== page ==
Only 12% of the SDGs will be achieved by 2030, with a particular impact on the Mediterranean, where climate change is causing losses of between 5 and 15% of its annual GDP

ASCAME warns that the SDGs of the Agenda are moving away from 2030 and that the Mediterranean is one of the most affected regions


The failure to meet the 17 Sustainable Development Goals (SDGs) set by the United Nations for 2030 is bad news for the world and especially for the Mediterranean region, where climate change is the key challenge of our time and the main challenge for its economic development.  

This is what the Association of Mediterranean Chambers of Commerce (ASCAME) warns in view of the data in the UN's Sustainable Development 2023 report, according to which only 12% of the measurable goals will be achieved by 2030. According to the report, 50% of these goals will be unattainable and, moreover, up to 30% of these goals have worsened compared to the starting point of 2015, which was when the 17 SDGs were established. 

An unfavourable global context is contributing to slow progress towards achieving the 2030 Agenda goals. The pandemic has had significant social, economic and environmental consequences that are slowly being reflected in the data. Ongoing crises and conflicts have disrupted global supply chains and fuelled inflation and uncertainties and contributed to volatile food and commodity prices and a constrained financial environment. 

ASCAME warns that this situation is particularly serious in the Mediterranean, one of the regions most affected by the consequences of climate change. It not only causes losses of 5-15% of its annual GDP, but also increasingly frequent natural disasters such as floods, earthquakes, rising sea temperatures (warming 20% faster than the global average), water shortages, loss of biodiversity and declining agricultural productivity.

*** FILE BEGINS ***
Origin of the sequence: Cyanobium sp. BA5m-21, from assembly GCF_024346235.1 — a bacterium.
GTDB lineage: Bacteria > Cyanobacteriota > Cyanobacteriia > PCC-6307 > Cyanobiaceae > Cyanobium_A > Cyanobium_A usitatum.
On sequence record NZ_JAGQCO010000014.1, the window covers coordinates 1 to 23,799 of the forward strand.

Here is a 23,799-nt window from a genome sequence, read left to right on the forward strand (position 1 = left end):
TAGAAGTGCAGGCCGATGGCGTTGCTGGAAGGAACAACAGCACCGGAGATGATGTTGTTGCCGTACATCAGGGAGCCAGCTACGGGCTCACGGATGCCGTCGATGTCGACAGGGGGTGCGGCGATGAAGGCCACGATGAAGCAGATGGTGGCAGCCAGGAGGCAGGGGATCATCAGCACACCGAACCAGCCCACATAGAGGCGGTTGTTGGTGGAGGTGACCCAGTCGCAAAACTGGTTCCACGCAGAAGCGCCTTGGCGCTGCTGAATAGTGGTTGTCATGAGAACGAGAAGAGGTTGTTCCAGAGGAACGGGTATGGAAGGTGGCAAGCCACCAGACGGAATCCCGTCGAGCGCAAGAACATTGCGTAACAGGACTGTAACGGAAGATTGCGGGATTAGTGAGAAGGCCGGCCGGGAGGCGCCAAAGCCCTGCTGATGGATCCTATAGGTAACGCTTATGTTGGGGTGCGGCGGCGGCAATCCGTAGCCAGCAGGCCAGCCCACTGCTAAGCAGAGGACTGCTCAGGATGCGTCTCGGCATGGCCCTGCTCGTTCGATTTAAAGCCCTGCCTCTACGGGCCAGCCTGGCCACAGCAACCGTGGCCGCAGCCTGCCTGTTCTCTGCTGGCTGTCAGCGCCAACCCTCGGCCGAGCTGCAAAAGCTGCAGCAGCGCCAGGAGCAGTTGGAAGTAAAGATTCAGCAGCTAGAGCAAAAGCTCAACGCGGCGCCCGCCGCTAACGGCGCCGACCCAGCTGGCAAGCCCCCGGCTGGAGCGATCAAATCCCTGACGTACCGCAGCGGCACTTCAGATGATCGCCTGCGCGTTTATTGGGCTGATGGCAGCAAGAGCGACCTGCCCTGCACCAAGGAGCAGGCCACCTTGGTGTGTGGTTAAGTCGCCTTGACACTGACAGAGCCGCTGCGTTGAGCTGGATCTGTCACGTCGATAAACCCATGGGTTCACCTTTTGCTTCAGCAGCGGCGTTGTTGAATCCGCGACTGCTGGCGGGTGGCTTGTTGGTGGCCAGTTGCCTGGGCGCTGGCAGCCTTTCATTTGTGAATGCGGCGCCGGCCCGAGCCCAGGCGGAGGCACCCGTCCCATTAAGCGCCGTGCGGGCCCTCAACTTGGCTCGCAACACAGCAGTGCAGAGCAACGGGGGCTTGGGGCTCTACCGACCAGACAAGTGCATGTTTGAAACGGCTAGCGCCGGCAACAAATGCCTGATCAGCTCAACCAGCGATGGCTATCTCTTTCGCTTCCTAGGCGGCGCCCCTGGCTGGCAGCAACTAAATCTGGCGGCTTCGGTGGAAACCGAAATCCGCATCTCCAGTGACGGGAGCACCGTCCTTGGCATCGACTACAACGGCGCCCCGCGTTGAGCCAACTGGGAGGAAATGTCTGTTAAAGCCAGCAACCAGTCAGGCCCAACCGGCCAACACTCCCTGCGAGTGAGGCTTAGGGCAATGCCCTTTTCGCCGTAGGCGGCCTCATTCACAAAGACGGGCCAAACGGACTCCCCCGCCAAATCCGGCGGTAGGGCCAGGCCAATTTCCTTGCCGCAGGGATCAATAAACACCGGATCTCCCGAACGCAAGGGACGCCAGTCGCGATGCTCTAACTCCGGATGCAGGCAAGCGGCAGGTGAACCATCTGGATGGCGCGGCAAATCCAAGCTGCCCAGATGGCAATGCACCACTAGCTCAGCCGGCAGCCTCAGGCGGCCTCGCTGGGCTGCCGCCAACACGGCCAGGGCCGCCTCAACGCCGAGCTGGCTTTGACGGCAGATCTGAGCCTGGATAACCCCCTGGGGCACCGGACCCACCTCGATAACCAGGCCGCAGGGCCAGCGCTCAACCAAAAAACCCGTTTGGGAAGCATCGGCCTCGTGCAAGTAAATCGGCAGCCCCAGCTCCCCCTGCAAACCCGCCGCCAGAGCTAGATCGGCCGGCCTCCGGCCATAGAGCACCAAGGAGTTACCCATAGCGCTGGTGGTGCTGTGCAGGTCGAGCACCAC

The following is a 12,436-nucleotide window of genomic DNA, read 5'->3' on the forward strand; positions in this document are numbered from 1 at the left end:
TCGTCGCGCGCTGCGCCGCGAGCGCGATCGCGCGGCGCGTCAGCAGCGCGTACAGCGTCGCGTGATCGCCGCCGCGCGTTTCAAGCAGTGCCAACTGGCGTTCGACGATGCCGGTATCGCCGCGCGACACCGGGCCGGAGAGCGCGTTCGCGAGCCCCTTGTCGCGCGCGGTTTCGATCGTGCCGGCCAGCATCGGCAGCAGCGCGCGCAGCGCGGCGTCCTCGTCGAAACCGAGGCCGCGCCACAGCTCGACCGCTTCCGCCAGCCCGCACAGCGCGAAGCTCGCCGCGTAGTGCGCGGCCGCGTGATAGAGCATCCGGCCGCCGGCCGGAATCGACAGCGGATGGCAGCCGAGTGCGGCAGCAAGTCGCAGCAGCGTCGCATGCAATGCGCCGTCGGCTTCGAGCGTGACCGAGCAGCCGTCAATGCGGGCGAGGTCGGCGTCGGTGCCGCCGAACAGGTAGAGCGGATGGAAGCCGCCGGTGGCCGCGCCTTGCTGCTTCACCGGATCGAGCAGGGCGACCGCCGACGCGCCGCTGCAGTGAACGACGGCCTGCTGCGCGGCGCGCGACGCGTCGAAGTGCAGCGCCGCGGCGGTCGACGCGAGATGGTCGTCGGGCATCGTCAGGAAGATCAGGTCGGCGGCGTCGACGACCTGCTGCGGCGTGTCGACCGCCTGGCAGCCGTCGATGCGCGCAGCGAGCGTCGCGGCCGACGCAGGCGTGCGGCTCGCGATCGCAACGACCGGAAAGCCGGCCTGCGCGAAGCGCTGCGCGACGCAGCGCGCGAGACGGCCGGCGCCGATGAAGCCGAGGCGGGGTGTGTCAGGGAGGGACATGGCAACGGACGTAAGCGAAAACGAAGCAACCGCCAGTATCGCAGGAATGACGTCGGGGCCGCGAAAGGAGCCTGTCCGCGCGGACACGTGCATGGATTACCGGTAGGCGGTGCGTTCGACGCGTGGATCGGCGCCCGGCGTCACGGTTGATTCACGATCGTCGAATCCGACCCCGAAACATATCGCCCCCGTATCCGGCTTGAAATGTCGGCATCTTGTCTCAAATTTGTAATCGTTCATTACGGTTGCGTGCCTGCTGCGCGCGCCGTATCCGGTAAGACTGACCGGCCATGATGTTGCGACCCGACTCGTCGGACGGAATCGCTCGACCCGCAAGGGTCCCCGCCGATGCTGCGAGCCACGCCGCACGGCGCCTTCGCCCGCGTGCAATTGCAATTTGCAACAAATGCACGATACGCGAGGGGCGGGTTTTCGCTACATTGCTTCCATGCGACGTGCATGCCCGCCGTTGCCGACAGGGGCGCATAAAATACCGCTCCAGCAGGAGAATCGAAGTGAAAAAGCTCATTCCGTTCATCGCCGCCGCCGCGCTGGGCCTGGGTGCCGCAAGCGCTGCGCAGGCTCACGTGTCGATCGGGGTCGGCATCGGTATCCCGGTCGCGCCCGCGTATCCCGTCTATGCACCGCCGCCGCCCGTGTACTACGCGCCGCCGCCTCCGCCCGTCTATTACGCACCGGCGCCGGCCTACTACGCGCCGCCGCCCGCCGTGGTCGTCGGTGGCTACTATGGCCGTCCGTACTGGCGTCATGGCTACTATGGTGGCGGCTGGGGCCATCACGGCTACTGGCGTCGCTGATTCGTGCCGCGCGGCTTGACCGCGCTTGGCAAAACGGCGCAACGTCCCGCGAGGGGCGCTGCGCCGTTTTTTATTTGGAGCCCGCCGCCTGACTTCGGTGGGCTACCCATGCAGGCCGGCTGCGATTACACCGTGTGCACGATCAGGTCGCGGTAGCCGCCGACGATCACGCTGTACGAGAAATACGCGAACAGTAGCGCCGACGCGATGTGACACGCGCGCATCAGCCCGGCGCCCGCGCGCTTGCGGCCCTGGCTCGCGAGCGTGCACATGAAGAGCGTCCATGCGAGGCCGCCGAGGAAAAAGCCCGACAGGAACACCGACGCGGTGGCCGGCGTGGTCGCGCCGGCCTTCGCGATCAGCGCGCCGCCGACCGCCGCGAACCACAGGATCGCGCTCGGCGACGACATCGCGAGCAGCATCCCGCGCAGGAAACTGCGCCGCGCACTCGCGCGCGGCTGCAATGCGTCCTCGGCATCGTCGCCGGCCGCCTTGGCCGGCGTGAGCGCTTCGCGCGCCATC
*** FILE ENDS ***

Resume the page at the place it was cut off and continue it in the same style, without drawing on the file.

To which we should add the negative impact that failure to meet the SDGs will have on the achievement of increasingly urgent social challenges, such as eradicating extreme poverty, guaranteeing gender equality and inclusive education, achieving a higher percentage of sustainable cities, or moving towards a productive model based on the green and blue economy. 

According to Anwar Zibaoui, general coordinator of ASCAME, "our medium and long-term well-being depends on a healthy environment supported by sustainable economic and social development". In his view, "The 17 SDGs continue to provide a comprehensive framework for the bold and transformative action needed to build a greener, fairer and more prosperous Mediterranean". 

ASCAME's call 

In this context, ASCAME calls on the public and private sector to work together to achieve several measures that could reverse this situation: 

  • More financing: for the institution, it is essential to avoid restrictions for the financing of development and climate action projects. Create fiscal space to increase funding for climate adaptation. 
  • More private sector involvement: the private sector, which provides 60% of global GDP and 90% of jobs, needs to be involved. 
  • More coherent policies: rules for dealing with risks and crises must be framed in coherent policies with specific priorities, not short-term, scattered actions, but in line with an integrated approach to progress towards sustainable development. 
  • More multilateral cooperation: a reformed multilateral system that is capable of meeting the challenges of the future is urgently needed. In order to achieve the goals of the 2030 Agenda, ASCAME calls for a reflection on new practices in international cooperation and multilateralism. According to Anwar Zibaoui, "some countries want to hinder collaboration in some areas, but they do not have the capacity to solve global problems on their own".